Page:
After legal fees, the most common cost when a relationship ends is setting up a new home, 40% of couples reported.
Aviva’s family finances report showed moving out of the marital home can add £144,600 to this bill on average for those 16% buying a new property, and more than £35,000 for those 51% renting.
Paul Brencher, Aviva UK health and protection director, said: “The breakdown of a marriage or long-term relationship is likely to be one of the most emotionally demanding life events for people who experience it. Such circumstances are made all the harder due to the lack of preparedness by many.
“Without taking away from the primary emotional strain, there are other significant costs which have the potential to cause further disruption to family units.
“Aside from the costs of a new home, separating couples across the UK spend £1.7bn getting back on their feet after the breakdown of a relationship on costs including legal fees, buying a car or paying for a newfound need for childcare.
“As a consequence, it is little surprise that they are drawn towards their savings for support or borrowing from friends and family. Many additionally find themselves priced out of the property market.”
The majority (68%) of couples who divorce or separate have financial issues to resolve, with the process taking on average 14 and a half months, three months longer than in 2014. Over a third (34%) stated they found the process worse than expected.
Nearly half (46%) of home-owning couples sell their property leading to both partners having to find a new home. This is in addition to those who move out while their partner stays in the former joint home.
One in six (16%) buy a new home after separation, with an average cost of £144,600 per person, rising from £94,100 in 2014. This is significantly lower than the average UK house price of £226,185, suggesting the likelihood that people are downsizing to a smaller property.
Brencher added: “While it may seem completely unnecessary to plan for such an unfortunate life event, it is important that both partners in a relationship take an active interest in their financial affairs, even if one tends to take the lead.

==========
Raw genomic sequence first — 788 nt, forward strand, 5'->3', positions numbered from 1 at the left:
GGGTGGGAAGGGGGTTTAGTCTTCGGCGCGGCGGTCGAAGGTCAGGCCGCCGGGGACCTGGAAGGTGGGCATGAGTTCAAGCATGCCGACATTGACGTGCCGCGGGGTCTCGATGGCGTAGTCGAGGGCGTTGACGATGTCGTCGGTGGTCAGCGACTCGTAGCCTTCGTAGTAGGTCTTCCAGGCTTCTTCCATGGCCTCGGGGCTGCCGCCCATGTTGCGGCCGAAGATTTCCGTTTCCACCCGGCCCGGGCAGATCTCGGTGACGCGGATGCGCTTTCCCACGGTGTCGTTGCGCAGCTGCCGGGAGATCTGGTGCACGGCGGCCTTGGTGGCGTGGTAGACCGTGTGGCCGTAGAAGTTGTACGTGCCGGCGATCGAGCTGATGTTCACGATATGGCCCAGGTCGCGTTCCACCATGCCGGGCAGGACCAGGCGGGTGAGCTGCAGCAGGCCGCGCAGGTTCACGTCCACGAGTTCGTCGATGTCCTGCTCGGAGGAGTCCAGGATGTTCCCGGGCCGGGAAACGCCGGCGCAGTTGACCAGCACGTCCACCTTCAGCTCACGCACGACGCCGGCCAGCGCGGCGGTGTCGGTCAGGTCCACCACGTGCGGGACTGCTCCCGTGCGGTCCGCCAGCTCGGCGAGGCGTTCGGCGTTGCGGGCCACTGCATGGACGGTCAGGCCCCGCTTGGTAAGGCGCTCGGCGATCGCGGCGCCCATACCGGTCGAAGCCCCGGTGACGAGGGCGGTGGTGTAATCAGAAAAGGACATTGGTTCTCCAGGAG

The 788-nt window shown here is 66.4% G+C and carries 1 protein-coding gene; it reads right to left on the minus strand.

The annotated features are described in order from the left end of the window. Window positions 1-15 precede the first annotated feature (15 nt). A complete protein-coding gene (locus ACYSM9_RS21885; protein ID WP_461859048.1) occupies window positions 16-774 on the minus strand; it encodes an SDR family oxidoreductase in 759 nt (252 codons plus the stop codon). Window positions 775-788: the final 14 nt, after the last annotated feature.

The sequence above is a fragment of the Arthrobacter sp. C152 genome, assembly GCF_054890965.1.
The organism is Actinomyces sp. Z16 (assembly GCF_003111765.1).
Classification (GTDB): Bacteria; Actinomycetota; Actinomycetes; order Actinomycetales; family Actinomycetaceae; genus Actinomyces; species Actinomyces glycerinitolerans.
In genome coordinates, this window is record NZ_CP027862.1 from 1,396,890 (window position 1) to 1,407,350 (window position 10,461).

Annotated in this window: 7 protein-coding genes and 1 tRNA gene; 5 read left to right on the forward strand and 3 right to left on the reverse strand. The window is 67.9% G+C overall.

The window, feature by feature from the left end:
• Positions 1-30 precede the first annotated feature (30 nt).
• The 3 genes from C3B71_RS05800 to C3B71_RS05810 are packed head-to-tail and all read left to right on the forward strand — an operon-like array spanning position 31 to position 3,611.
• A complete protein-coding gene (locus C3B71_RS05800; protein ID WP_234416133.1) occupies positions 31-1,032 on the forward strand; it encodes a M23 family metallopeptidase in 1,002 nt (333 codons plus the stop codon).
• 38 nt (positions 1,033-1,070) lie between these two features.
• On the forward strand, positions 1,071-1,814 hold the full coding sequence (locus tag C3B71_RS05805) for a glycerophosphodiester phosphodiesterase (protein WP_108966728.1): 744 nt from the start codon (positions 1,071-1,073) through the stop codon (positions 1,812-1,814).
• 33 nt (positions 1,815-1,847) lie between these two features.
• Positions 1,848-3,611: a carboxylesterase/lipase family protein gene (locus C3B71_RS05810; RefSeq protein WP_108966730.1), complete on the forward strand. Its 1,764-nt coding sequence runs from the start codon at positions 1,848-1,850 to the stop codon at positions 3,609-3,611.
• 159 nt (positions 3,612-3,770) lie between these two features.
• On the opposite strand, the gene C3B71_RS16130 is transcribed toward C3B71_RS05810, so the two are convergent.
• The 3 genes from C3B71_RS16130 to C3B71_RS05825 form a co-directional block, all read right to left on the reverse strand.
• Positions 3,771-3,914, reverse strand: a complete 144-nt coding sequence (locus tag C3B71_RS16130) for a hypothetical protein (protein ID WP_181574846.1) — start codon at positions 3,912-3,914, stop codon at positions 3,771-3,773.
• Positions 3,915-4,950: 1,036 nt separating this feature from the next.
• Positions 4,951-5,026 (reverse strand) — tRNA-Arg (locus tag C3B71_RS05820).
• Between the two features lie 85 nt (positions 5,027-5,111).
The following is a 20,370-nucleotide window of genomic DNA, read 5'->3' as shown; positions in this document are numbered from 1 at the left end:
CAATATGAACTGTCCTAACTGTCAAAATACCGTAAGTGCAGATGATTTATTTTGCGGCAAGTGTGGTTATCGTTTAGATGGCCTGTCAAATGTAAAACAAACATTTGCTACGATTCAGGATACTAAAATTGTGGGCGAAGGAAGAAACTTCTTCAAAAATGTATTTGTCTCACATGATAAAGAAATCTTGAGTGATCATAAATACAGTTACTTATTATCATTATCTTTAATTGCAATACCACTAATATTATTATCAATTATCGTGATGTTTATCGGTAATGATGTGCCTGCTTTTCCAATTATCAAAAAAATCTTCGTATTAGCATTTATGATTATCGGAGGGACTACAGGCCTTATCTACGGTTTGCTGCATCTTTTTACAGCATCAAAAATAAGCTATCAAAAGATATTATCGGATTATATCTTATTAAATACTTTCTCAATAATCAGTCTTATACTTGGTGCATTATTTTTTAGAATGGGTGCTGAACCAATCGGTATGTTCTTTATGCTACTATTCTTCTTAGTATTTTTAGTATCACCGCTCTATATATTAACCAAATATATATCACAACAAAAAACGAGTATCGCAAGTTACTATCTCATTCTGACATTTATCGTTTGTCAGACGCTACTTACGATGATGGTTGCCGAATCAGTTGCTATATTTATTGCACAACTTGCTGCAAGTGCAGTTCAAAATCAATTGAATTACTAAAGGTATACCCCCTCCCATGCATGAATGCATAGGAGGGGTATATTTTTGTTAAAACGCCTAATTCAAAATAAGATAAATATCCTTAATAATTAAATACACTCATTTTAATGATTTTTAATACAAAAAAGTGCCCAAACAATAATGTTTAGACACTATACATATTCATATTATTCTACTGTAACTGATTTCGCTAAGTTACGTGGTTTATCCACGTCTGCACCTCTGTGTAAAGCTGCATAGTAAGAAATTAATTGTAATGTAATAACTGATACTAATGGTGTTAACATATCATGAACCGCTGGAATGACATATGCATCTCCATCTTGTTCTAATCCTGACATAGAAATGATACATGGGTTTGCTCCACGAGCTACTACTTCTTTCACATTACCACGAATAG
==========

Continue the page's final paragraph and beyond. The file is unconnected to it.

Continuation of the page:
“Ensuring a better mutual understanding of household finances can make navigating the process more manageable if the relationship takes an unforeseen turn, while preventing long-term financial planning from going off course.”
More than half (51%) move to the rental market after their divorce or separation, spending an average of £7,519 each year on rent.
While individual circumstances will differ, the average time spent as a tenant post-separation is 4.7 years. Almost one in five (19%) rent for more than a decade after splitting with their former partner.
Of those currently renting as a result of their split, seven in ten (70%) feel that they will be unlikely to buy a property in the future.
And 16% of couples remain living together in the same house since they can’t afford to move.
This is more common in London (28%), where property prices are far higher than the national average, with two fifths (39%) having carried on this arrangement for longer than three months.
Nearly one in three (31%) of those who have split say they have dipped into their savings for financial support, while over a quarter (26%) admit using credit cards for this reason.
Moreover, 6% have resorted to cancelling or cutting back their protection cover. The same number cancelling or reducing their pension contributions to supplement income after they separate.
The findings come as the latest official data showed the number of divorces in England and Wales rose for the first time since 2009, increasing by 6% between 2015 and 2016 to 106,959.